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Obsford
07-16-2015, 08:22 AM
Hello everyone new to the forum. Just wondering how you buff the edges of doors. I understand the whole buffing off the edge idea and use that whenever possible. But where the two doors come together if you buff off the one edge your cutting into the next one. Meaning if you tilt the buffer up the one side of pad is going off the edge and one side is digging in. Do you just keep your pad back and run it along the edge? Hope that question makes sense and I appreciate any help:thumb:

Len
07-16-2015, 08:35 AM
Hello everyone new to the forum. Just wondering how you buff the edges of doors. I understand the whole buffing off the edge idea and use that whenever possible. But where the two doors come together if you buff off the one edge your cutting into the next one. Meaning if you tilt the buffer up the one side of pad is going off the edge and one side is digging in. Do you just keep your pad back and run it along the edge? Hope that question makes sense and I appreciate any help:thumb:

There are a couple methods that we normally use along the edge where two panels come together. We will mostly buff with the rotation going along the edges but sometimes we will block open the door or lid so that we're only hitting one panel or we will sometimes put masking tape on the opposite edge. If we are taping on fresh paint we will normally run the tape along our pant leg to remove some of it's sticking power and remove it as soon as possible.

Phil V
07-16-2015, 10:50 AM
I agree with Len and to add a little more clarity to what he said - say you have a 4 door car and you get to the rear edge of the front door where it meets the front edge of the back door. Open the front door a crack so the buffing pad isn't making contact with the rear door. When you do the front edge of the rear door you have to open the front door some so the pad isn't making contact with the front door. Goes the same thing with all the other panel edges which works in 98% of the buffing but in a few cases you need a small air buffer (3" or 4" pad) and in even more extreme cases you end up buffing small spots by hand. (pain in the ass and it's harder to get a good shine by hand compared to a rotary buffer ).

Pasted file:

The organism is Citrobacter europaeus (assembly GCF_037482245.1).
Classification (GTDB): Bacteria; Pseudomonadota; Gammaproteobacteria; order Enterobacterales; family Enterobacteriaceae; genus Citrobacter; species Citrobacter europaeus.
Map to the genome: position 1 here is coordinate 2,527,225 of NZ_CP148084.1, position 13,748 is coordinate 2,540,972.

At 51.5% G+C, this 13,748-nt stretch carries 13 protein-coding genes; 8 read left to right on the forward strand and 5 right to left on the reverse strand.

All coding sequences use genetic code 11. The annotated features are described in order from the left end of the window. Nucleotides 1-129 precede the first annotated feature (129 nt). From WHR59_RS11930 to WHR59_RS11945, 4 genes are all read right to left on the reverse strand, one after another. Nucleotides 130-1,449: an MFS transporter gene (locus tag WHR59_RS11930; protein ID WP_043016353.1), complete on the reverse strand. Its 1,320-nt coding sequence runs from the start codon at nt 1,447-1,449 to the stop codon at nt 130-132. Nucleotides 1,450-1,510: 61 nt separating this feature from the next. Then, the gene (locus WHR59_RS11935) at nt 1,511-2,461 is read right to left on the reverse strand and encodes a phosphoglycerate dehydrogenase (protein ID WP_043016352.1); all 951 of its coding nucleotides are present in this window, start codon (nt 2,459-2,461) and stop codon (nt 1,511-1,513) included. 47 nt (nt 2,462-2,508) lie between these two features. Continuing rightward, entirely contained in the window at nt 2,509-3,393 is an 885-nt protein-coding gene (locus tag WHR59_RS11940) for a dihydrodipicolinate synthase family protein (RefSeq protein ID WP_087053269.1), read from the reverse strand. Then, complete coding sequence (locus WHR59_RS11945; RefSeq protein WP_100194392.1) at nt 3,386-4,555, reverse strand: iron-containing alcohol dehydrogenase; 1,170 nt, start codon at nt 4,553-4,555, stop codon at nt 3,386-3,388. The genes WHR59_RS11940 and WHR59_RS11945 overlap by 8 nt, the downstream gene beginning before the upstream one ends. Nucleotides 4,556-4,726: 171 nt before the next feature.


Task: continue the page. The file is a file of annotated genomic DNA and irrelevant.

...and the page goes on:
Len
07-16-2015, 12:34 PM
I agree with Len and to add a little more clarity to what he said - say you have a 4 door car and you get to the rear edge of the front door where it meets the front edge of the back door. Open the front door a crack so the buffing pad isn't making contact with the rear door. When you do the front edge of the rear door you have to open the front door some so the pad isn't making contact with the front door. Goes the same thing with all the other panel edges which works in 98% of the buffing but in a few cases you need a small air buffer (3" or 4" pad) and in even more extreme cases you end up buffing small spots by hand. (pain in the ass and it's harder to get a good shine by hand compared to a rotary buffer ).

We've been using the 3" air polisher below, it works in those tight spots and doesn't cost an arm and a leg.


http://autobodystore.net/Merchant2/graphics/00000001/CP-7201P.jpe
LINK (http://autobodystore.net/Merchant2/merchant.mvc?Screen=PROD&Store_Code=ABS&Product_Code=CP7201P&Category_Code=T2)

Obsford
07-17-2015, 07:08 AM
Thanks a million for the help guys